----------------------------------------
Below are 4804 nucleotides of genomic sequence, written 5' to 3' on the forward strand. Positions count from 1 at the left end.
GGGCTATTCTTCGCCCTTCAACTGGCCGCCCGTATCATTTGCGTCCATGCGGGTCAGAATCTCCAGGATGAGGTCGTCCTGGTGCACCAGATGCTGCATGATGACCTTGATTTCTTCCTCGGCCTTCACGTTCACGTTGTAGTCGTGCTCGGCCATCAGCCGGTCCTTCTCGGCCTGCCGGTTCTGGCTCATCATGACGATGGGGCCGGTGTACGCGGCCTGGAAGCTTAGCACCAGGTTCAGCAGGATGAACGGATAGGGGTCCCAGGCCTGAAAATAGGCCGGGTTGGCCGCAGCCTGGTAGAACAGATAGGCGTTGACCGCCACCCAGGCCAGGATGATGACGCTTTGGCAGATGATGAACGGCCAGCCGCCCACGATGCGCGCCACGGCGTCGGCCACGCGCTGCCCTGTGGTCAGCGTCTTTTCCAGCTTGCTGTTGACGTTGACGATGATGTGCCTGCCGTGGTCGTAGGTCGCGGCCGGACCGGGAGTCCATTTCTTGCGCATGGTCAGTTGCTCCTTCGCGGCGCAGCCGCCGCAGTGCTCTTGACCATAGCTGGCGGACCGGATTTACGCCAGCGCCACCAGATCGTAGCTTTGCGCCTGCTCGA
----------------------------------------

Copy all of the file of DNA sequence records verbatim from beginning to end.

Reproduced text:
Below are 4804 nucleotides of genomic sequence, written 5' to 3' on the forward strand. Positions count from 1 at the left end.
GGGCTATTCTTCGCCCTTCAACTGGCCGCCCGTATCATTTGCGTCCATGCGGGTCAGAATCTCCAGGATGAGGTCGTCCTGGTGCACCAGATGCTGCATGATGACCTTGATTTCTTCCTCGGCCTTCACGTTCACGTTGTAGTCGTGCTCGGCCATCAGCCGGTCCTTCTCGGCCTGCCGGTTCTGGCTCATCATGACGATGGGGCCGGTGTACGCGGCCTGGAAGCTTAGCACCAGGTTCAGCAGGATGAACGGATAGGGGTCCCAGGCCTGAAAATAGGCCGGGTTGGCCGCAGCCTGGTAGAACAGATAGGCGTTGACCGCCACCCAGGCCAGGATGATGACGCTTTGGCAGATGATGAACGGCCAGCCGCCCACGATGCGCGCCACGGCGTCGGCCACGCGCTGCCCTGTGGTCAGCGTCTTTTCCAGCTTGCTGTTGACGTTGACGATGATGTGCCTGCCGTGGTCGTAGGTCGCGGCCGGACCGGGAGTCCATTTCTTGCGCATGGTCAGTTGCTCCTTCGCGGCGCAGCCGCCGCAGTGCTCTTGACCATAGCTGGCGGACCGGATTTACGCCAGCGCCACCAGATCGTAGCTTTGCGCCTGCTCGA